When: 2004-12-11

Collection location: Florida, USA [Click for map]

Who: John Plischke (John Plischke)

No specimen available

Growing in a mowed yard. Cap was 1 inch wide.

[admin – Sat Aug 14 02:00:28 +0000 2010]: Changed location name from ‘Florida Airport’ to ‘Florida, USA’


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Features: you are correct about the ring
By: John Plischke (John Plischke)
2009-02-13 12:23:28 CST (+0800)

I agree, you are right it is always better to be cautious, especially with the ring not being as distinct as it often is.


S. coronilla has very specific features absent here.
By: Dimitar Bojantchev (dimitar)
2009-02-13 11:28:04 CST (+0800)

Stropharia coronilla has a very distinct annular zone. Lacking that a
collection is not really very representative. Unless you’re 100% sure
based on other evidence, putting a name that doesn’t pass the visual
inspection even does not serve any good purpose. It may only confuse
the beginners or people learning the concepts.



By: John Plischke (John Plischke)
2009-02-13 09:50:30 CST (+0800)

I look at both Stropharia coronilla group and Stropharia riparia. Both resemble it, I did some checking on the range of both mushrooms and Stropharia coronilla grows in florida commonly where my photo was taken and I did not find Floridia as a range for Stropharia riparia. I think I will go with S. coronilla. I wish I had better stropharia literature. I have always liked Stropharia and have yet to find a good book on them.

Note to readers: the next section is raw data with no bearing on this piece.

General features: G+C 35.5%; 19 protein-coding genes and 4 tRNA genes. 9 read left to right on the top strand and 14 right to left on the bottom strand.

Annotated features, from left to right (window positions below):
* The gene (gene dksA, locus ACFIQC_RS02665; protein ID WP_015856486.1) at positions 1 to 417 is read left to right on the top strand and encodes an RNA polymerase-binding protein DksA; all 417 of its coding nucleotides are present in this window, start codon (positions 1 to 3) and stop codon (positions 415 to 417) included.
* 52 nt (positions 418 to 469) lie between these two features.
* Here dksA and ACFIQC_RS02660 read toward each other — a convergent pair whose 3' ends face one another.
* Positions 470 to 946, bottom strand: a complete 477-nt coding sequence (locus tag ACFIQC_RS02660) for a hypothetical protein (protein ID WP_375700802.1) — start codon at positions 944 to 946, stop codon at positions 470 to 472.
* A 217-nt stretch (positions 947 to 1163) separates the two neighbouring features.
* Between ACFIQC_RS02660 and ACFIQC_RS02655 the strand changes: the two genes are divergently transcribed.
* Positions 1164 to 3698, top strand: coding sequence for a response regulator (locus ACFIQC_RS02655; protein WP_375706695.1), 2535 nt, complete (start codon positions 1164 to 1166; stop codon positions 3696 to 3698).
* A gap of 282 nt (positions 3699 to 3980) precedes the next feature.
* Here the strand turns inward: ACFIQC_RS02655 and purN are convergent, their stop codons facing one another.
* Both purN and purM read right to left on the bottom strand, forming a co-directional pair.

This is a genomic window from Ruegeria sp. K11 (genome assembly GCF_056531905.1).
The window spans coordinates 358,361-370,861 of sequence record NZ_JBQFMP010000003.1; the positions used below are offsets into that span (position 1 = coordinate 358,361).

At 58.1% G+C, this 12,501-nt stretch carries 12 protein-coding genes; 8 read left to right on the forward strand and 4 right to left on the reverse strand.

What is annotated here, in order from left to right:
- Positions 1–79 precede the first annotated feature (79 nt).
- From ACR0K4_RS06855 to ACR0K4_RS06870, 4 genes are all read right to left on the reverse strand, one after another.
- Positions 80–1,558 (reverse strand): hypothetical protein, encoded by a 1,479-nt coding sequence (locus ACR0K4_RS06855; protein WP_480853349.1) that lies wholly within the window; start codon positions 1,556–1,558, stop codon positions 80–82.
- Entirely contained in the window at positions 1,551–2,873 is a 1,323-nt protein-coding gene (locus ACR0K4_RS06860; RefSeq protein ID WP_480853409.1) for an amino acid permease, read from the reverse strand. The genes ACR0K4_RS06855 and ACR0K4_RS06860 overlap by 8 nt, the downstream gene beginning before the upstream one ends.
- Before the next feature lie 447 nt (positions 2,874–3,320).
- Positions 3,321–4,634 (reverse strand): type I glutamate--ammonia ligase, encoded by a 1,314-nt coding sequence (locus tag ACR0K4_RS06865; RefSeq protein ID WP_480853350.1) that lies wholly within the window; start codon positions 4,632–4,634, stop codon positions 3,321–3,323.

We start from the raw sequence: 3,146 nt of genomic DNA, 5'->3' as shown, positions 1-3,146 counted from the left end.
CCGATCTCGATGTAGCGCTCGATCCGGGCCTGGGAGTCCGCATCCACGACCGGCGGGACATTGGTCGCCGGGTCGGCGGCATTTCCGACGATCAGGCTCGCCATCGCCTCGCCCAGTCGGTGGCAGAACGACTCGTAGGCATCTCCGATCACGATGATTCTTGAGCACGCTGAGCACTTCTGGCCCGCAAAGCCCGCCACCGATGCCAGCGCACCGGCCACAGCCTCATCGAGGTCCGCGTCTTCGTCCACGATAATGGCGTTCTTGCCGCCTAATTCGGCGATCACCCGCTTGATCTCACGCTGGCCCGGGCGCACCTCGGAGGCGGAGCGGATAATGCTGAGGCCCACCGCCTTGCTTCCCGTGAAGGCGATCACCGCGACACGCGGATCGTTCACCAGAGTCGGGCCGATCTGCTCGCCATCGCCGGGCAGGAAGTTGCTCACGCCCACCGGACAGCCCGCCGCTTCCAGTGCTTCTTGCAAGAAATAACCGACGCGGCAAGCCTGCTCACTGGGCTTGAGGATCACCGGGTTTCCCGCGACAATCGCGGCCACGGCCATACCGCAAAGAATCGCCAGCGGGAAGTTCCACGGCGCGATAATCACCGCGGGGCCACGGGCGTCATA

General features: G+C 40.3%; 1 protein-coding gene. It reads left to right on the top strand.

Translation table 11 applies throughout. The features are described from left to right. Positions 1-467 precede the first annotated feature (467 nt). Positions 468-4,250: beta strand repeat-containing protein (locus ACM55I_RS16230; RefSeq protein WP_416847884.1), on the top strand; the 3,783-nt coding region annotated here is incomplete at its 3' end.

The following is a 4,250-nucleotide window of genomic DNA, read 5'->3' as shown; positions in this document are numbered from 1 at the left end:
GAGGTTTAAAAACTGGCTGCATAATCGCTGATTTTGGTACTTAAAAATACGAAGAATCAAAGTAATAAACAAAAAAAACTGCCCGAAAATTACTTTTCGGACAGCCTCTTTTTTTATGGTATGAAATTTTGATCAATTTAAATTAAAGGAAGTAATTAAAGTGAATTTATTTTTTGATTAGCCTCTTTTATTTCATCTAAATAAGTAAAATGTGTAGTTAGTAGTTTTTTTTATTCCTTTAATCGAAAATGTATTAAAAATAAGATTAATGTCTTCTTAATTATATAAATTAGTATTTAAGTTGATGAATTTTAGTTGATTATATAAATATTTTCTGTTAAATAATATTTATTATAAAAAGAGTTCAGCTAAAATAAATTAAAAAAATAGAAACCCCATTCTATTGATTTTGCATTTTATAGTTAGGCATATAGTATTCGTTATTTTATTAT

Thank you,

coronilla group
By: Christian (Christian Schwarz)
2009-02-12 14:08:02 CST (+0800)

There’s an obscure ring on the stipe. In combination with the lawn habitat, probably close to Stropharia coronilla.

Can’t stick to any Stropharia name, but…
By: Dimitar Bojantchev (dimitar)
2009-02-12 13:45:33 CST (+0800)

Well, it would be brazen to suggest any specific Stropharia epithet
based on so little info, but wanted to mention that the local
Stropharia riparia does turn yellow at very old age, including the
gills. Here is ancient photo of mine.


S. riparia?
By: Darvin DeShazer (darv)
2009-02-12 13:12:05 CST (+0800)

This one?
I’m looking for the smile, but fail to see it…

Darvin, I see a Stropharia smiling at me…
By: Dimitar Bojantchev (dimitar)
2009-02-12 12:21:27 CST (+0800)

Darvin, I see Stropharia in there. In fact it looks like the familiar one from our area, the one with the misapplied name — S. riparia… The gills there also tend to turn yellowish at age, despite the blackish/purple spore color.

By: John Plischke (John Plischke)
2009-02-12 12:17:42 CST (+0800)

I did not even pay attention to the gill color when I posted the photo. Now that I look at it the gills in the pic do remind me of Agrocybe but I remember them being off purplish. John

Gill color
By: Christian (Christian Schwarz)
2009-02-12 12:06:39 CST (+0800)

Agrocybe should have brown or cinnamon gill color, these are gray, more like Stropharia.

By: Darvin DeShazer (darv)
2009-02-12 11:33:26 CST (+0800)

Gill color makes it loos like an Agrocybe.